Audience - Bring up some audience members. This is a good bridge between fun and mystery.

Mystery - Prove that you really are a magician. Great place to do mind reading or an escape trick.

Finish - End with an applause getter.
Message: Posted by: keeblem (Feb 28, 2005 03:22PM)
I won't repeat everything that has already been said, but I will say that it was great to read Den's Post after a few grumblings recently about the "usefulness" of the Café. I know a couple of people no longer post (and presumably don't visit anymore?) all I can say is that there is still a lot to learn from this source as Den has expertly proven.
Mark
Message: Posted by: slangers (Mar 2, 2005 09:18AM)
What another great post from "the man" :D
Message: Posted by: Daniel Faith (Mar 5, 2005 08:23PM)
Some great info there Den
Message: Posted by: chris mcbrien (Mar 9, 2005 08:02PM)
Holy $@%& those were good posts!
Yup, Den, time to write that book you've been putting off, then give me your address so I can pay you for a copy!

You've just summed up what it took me a looooooong time to learn the hard way.
It's true, too, if you mess up for a principal they rarely ever forget it, and it take much toe kissing to get back into their school (been there, done that). I used an interactive game that people generally liked, except for one principal, he said his teachers didn’t like it because they had to "get up" and they just liked to sit...then I noticed the size of the sitting teachers and agreed with him. Then there are librarians; I wish all my clients were librarians.

One thing I thought could be added, and I want to add "could" because you did cover a lot of great material, was the theatrical part of our presentations. Acting ability is really important to our art form. Acting is really the other half of magic. And scripting is another education in itself...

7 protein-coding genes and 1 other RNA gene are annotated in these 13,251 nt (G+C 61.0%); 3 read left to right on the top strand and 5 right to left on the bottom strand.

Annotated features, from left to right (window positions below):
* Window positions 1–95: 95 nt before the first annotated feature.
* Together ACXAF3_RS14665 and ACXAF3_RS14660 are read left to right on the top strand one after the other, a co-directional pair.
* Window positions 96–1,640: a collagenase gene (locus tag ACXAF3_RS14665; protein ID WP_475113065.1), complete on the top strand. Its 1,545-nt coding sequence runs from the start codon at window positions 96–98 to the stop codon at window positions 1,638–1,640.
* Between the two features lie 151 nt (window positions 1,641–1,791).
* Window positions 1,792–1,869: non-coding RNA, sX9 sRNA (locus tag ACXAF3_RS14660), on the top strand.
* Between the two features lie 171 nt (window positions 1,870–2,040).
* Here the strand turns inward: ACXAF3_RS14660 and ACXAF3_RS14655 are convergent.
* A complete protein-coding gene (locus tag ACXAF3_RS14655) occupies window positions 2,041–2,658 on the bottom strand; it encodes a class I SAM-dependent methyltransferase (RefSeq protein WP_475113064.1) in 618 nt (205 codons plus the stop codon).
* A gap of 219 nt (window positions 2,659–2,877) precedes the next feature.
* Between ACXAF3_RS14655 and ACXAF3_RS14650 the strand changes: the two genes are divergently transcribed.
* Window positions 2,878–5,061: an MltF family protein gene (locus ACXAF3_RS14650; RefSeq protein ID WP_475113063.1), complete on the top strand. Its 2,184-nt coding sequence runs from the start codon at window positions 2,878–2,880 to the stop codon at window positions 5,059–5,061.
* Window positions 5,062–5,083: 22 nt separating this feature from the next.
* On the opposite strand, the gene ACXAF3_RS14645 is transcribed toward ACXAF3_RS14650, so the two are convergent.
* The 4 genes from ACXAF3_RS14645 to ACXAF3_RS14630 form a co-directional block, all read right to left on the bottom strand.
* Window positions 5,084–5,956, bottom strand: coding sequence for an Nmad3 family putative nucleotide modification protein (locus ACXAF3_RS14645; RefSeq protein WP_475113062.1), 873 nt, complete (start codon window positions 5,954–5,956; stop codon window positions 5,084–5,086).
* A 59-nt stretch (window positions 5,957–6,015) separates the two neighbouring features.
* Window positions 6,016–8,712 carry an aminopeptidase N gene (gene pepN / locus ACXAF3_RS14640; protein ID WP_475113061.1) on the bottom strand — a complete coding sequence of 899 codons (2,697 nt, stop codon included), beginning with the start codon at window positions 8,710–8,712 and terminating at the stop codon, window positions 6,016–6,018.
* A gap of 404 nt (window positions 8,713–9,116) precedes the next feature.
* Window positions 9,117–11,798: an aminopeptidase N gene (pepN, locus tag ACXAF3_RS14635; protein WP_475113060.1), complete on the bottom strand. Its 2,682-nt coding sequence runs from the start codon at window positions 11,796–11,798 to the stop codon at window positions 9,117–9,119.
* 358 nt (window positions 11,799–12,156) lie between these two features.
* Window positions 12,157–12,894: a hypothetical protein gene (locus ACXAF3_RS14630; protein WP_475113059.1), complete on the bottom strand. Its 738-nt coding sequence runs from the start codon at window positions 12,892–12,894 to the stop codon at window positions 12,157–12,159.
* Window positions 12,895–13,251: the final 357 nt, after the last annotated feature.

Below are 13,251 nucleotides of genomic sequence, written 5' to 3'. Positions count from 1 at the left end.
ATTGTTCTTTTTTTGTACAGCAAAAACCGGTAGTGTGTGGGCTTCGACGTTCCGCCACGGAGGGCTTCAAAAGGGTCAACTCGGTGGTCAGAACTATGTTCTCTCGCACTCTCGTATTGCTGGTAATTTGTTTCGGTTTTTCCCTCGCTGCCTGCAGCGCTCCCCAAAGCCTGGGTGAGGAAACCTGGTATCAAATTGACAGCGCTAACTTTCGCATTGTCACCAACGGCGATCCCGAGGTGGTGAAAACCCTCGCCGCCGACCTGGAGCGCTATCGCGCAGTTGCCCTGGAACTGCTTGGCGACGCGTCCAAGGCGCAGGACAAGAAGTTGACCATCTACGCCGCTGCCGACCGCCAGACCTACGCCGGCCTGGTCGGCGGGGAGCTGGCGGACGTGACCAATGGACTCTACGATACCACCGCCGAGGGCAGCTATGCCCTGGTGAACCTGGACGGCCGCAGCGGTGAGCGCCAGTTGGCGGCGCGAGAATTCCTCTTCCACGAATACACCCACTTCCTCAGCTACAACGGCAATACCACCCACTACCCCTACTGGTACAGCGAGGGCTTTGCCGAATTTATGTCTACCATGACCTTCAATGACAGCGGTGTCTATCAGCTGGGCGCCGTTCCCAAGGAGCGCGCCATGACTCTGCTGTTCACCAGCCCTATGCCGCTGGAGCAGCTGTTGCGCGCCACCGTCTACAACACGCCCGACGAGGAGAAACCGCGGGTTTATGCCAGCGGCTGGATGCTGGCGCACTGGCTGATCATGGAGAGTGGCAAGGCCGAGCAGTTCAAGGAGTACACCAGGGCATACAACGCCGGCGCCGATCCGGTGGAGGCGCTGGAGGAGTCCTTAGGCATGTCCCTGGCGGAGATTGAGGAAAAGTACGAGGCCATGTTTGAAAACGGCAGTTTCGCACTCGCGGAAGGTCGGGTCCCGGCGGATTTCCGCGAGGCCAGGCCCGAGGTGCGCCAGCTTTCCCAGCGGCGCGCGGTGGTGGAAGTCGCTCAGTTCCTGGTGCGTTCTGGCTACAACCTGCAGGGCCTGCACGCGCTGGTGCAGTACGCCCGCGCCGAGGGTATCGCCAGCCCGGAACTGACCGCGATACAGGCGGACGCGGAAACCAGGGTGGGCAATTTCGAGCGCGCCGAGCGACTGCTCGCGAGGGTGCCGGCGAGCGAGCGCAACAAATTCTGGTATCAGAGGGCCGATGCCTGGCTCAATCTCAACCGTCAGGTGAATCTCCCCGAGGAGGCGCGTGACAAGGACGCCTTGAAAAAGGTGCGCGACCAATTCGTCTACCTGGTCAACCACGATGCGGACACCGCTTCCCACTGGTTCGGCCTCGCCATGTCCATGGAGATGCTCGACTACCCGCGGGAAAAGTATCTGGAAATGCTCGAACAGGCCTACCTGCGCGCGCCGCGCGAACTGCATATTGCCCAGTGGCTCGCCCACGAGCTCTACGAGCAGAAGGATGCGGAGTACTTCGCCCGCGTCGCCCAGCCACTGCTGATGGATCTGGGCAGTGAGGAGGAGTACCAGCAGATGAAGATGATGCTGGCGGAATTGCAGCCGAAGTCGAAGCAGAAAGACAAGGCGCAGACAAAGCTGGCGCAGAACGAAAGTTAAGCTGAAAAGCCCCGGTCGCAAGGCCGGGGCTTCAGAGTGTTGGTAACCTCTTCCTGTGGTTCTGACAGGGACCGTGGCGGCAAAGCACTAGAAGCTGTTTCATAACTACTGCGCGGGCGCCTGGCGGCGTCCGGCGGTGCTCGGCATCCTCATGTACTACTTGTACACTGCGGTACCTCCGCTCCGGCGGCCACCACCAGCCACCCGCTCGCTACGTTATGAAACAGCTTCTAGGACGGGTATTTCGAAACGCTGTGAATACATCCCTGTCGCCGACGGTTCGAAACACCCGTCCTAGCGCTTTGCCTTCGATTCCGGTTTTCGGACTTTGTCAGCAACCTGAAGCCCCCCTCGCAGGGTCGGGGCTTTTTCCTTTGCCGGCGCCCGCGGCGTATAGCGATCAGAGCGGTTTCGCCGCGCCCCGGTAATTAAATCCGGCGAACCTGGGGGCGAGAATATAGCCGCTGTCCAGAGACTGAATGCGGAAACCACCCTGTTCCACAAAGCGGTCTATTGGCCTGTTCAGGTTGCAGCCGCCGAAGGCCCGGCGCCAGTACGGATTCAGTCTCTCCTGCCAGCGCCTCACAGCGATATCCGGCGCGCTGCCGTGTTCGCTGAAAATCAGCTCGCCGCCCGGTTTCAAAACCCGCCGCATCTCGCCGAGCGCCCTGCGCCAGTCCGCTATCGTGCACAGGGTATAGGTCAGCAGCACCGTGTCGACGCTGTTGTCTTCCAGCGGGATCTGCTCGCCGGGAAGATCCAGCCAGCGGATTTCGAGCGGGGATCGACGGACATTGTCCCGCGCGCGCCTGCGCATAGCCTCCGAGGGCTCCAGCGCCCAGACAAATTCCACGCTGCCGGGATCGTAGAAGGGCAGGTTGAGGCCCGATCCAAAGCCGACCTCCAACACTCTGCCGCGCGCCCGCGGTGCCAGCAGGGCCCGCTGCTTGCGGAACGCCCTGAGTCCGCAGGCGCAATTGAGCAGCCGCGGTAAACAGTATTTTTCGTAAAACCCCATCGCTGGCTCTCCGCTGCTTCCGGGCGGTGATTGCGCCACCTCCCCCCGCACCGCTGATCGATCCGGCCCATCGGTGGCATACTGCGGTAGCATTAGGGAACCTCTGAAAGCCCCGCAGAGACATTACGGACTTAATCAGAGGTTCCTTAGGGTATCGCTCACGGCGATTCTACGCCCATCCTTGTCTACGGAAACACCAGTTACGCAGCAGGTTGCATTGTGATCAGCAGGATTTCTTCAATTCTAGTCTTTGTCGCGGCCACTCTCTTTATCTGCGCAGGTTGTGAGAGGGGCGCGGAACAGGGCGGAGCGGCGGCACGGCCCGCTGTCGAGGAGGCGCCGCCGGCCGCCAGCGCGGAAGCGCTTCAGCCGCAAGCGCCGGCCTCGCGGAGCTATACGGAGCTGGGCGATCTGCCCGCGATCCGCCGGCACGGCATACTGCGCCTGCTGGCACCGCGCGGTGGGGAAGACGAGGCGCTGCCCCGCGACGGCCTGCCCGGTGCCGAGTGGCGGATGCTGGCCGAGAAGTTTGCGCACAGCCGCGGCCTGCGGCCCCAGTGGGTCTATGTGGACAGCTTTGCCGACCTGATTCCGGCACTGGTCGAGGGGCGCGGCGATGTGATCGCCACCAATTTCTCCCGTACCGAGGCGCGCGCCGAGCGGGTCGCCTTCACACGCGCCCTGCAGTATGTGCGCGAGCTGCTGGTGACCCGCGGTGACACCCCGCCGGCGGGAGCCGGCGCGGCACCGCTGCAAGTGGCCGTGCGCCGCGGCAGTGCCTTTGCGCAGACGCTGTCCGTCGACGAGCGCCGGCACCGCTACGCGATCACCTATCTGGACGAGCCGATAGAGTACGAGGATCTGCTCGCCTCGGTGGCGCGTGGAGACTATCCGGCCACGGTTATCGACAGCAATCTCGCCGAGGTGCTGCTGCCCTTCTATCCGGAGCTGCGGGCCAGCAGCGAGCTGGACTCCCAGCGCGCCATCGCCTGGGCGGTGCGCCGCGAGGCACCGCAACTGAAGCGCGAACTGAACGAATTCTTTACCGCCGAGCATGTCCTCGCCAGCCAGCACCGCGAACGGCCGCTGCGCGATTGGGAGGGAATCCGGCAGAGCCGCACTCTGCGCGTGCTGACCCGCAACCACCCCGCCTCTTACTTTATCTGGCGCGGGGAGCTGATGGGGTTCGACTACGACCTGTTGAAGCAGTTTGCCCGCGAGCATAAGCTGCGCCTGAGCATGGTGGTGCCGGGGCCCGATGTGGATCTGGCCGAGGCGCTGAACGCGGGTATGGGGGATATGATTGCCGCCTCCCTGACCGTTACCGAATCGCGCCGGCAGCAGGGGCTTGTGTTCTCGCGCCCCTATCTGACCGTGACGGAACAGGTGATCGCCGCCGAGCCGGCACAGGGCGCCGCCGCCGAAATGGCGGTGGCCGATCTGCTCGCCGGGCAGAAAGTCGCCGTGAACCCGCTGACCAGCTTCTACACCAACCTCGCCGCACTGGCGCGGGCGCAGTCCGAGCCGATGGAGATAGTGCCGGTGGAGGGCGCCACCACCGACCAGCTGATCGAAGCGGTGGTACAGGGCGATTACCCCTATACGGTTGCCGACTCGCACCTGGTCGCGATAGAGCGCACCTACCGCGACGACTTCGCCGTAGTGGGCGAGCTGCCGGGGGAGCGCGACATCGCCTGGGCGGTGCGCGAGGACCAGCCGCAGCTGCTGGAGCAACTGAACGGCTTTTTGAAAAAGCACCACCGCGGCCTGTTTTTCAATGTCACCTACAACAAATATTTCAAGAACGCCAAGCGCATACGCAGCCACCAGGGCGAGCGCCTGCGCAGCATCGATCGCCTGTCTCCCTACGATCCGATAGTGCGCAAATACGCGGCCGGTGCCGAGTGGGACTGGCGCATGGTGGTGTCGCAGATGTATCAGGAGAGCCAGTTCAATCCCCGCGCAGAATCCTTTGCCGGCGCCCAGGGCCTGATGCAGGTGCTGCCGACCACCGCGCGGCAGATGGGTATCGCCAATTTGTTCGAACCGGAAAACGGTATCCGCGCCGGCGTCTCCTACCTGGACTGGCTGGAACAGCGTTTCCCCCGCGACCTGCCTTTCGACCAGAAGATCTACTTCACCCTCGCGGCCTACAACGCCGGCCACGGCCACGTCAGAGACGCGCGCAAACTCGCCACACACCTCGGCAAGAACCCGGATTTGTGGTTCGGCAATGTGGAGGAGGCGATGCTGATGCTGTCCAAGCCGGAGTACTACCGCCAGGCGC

Great posts, Den, thanks so much for sharing!!!
Message: Posted by: paulmagic (Mar 14, 2005 09:36AM)
Den,

I am new to this and interested in children's magic and just reading your post I think that the first response is not an exaggeration.
-----
Thanks Den---That post was better than about 98% of the books on kids magic I have bought---thanks for taking the time!---Cheers!---Jimo
-----

Whoever said free stuff is of little value has never seen posts like yours! Thank you
Message: Posted by: chris mcbrien (Mar 20, 2005 08:39PM)
Den,
I really got a lot out of your posts! I'ts made me re-evaluate my show....and especially after I had a stressful week, it's helped to organize my show into different catagories and rate where I could use some improvement...
Get this: I printed out the pages of your post, stapled them together and put them next to my copy of Ken Weber's "Maximum Entertainment", if that tells you how much I liked what you said.....
Cheers!
Chris
Message: Posted by: Dennis Michael (Mar 21, 2005 04:51AM)
Thanks for the comments. "Maximum Entertainment", puts that theater aspect back into your performance. It is well written and enjoyable reading.

Please understand these posts are not written in granite and there is room for improvement. In addition, the "rules" for entertaining kids are varied and have something to do with your personality, your morale beliefs, your sense of humor, your choosen character you protray, your family values, and the way you were raised.
Message: Posted by: markmagic (May 15, 2005 11:40PM)
[quote]
On 2005-02-22 16:21, RonCalhoun wrote:
Fast - Do something magical quickly, within the first 30 seconds of the show opening

Fun - Get them laughing.